A field guide for CFPB examiners, released as part of the event, instructs them to assess the risks in payday lenders' interactions with consumers, "including potentially unfair, deceptive, or abusive acts or practices." The CFPB is the first federal regulator to examine nonbank payday lenders, though bank payday loans are technically subject to oversight from other federal regulators.
A handful of large banks -- Wells Fargo, U.S. Bank, Fifth Third Bank and, most recently, Birmingham-based Regions, which launched its product last year -- are in the payday business. Most charge $10 for every $100 borrowed. (Wells Fargo recently lowered its fee to $7.50 per $100.) That works out to an annual percentage rate of 365 percent, based on a typical loan term of 10 days.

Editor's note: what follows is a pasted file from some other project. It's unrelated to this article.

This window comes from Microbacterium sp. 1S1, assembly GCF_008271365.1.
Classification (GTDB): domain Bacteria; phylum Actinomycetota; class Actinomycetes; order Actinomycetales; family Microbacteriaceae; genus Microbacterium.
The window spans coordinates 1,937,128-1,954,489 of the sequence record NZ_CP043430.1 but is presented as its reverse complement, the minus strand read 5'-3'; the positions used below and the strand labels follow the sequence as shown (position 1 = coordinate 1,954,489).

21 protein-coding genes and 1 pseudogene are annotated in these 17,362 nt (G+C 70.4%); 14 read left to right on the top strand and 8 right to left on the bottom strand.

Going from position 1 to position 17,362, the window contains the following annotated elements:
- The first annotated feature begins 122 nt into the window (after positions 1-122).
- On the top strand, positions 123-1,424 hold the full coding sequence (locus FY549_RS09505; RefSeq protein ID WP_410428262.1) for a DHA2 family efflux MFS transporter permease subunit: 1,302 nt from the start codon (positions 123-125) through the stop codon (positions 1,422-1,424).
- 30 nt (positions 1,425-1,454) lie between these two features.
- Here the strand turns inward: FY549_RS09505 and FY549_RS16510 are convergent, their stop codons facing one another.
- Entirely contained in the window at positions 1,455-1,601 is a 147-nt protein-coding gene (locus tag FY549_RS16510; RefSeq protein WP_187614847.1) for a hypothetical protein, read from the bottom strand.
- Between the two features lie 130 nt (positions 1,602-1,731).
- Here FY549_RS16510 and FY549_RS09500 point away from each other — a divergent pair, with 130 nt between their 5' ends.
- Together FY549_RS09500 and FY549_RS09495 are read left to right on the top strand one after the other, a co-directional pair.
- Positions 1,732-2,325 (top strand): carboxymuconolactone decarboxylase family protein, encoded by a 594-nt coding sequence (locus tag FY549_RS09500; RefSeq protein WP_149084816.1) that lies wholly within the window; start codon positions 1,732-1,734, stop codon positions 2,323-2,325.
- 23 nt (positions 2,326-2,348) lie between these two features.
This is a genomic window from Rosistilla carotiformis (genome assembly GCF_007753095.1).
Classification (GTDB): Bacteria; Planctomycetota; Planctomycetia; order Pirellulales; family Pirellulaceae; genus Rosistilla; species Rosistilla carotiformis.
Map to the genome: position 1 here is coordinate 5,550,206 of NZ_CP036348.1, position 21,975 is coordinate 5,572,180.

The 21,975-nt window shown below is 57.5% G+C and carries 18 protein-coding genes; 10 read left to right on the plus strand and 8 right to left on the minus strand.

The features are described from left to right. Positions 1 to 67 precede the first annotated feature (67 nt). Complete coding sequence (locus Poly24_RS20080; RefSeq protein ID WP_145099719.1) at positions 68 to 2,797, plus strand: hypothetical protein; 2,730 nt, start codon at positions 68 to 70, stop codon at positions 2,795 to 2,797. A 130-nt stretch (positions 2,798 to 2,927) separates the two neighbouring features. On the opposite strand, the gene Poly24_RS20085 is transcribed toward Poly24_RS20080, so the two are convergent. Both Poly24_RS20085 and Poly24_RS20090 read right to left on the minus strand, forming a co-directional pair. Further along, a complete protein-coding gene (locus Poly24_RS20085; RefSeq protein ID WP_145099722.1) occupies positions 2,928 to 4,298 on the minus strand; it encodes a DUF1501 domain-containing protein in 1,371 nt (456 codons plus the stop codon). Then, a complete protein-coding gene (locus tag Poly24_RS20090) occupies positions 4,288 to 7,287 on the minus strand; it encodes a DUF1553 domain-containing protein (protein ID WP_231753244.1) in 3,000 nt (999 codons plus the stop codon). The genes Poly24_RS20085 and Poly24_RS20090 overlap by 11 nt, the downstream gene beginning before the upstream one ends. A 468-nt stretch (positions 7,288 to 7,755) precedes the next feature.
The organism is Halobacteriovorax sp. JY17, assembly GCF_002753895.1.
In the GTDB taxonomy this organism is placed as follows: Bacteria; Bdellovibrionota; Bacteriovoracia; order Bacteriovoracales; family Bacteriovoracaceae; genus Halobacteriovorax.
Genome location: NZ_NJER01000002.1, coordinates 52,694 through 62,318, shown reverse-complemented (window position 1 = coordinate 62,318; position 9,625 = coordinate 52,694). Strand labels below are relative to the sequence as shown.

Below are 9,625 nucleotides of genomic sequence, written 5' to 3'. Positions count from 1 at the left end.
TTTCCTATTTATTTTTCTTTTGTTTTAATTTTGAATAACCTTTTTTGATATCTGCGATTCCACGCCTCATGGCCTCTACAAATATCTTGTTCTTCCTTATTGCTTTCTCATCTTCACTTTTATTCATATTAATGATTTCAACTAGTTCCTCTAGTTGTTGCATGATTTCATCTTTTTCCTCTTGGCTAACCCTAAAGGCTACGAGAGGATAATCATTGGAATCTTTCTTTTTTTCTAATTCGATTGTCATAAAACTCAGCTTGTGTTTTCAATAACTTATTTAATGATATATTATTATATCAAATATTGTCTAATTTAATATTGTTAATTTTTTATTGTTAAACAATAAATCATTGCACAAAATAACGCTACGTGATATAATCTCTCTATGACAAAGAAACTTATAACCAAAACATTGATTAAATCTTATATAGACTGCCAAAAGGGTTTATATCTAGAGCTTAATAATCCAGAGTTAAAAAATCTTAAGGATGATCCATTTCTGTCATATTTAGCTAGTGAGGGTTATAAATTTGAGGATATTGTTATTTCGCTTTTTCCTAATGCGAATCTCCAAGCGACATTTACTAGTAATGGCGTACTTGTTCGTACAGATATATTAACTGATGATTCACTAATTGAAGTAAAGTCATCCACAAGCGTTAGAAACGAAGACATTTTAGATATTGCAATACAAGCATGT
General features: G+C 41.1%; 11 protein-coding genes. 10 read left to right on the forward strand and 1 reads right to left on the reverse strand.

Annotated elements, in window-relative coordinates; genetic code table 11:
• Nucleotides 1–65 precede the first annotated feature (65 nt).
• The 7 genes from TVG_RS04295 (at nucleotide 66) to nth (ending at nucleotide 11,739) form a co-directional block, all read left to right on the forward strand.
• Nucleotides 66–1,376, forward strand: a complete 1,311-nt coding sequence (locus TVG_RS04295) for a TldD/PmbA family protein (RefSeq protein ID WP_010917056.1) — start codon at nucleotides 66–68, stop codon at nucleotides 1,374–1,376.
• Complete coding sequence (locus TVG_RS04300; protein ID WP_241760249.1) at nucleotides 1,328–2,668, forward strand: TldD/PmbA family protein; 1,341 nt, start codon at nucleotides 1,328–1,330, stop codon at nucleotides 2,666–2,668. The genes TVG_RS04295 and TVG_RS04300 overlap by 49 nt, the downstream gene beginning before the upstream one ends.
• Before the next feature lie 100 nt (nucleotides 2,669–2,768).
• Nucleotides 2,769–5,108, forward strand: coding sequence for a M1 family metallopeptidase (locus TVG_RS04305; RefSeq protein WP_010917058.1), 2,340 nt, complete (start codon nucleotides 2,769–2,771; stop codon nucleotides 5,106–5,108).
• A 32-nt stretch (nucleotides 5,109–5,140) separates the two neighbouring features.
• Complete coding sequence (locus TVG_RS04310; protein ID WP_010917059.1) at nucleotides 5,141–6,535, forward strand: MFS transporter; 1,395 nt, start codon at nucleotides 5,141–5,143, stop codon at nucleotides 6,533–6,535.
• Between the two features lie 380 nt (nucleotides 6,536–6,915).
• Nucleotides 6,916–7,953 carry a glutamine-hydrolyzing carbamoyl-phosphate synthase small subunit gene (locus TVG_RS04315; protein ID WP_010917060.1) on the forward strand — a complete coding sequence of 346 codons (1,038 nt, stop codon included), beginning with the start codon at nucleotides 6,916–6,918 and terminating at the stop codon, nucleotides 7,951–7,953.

"This is designed for customers in an emergency situation," said Wells Fargo spokeswoman Richele Messick of her bank's payday product. "It is an expensive form of credit. It is not an answer to their long-term financial needs."
John Owen, a Regions executive, was set to appear at the hearing. According to a Regions spokeswoman, he was going to participate in the discussion, but would submit his formal testimony directly to the CFPB.
"We are mindful of our responsibility to partner with our customers and we seek to establish an environment that encourages responsible lending and repayment," said Owen in his written remarks. "We listened to our customers' input and developed a service that would meet their short term financial needs."
Customers who borrow from Regions can establish a credit history, which may allow them to borrow at cheaper rates in the future, Owen pointed out, and that is something not traditionally available at storefront payday lenders.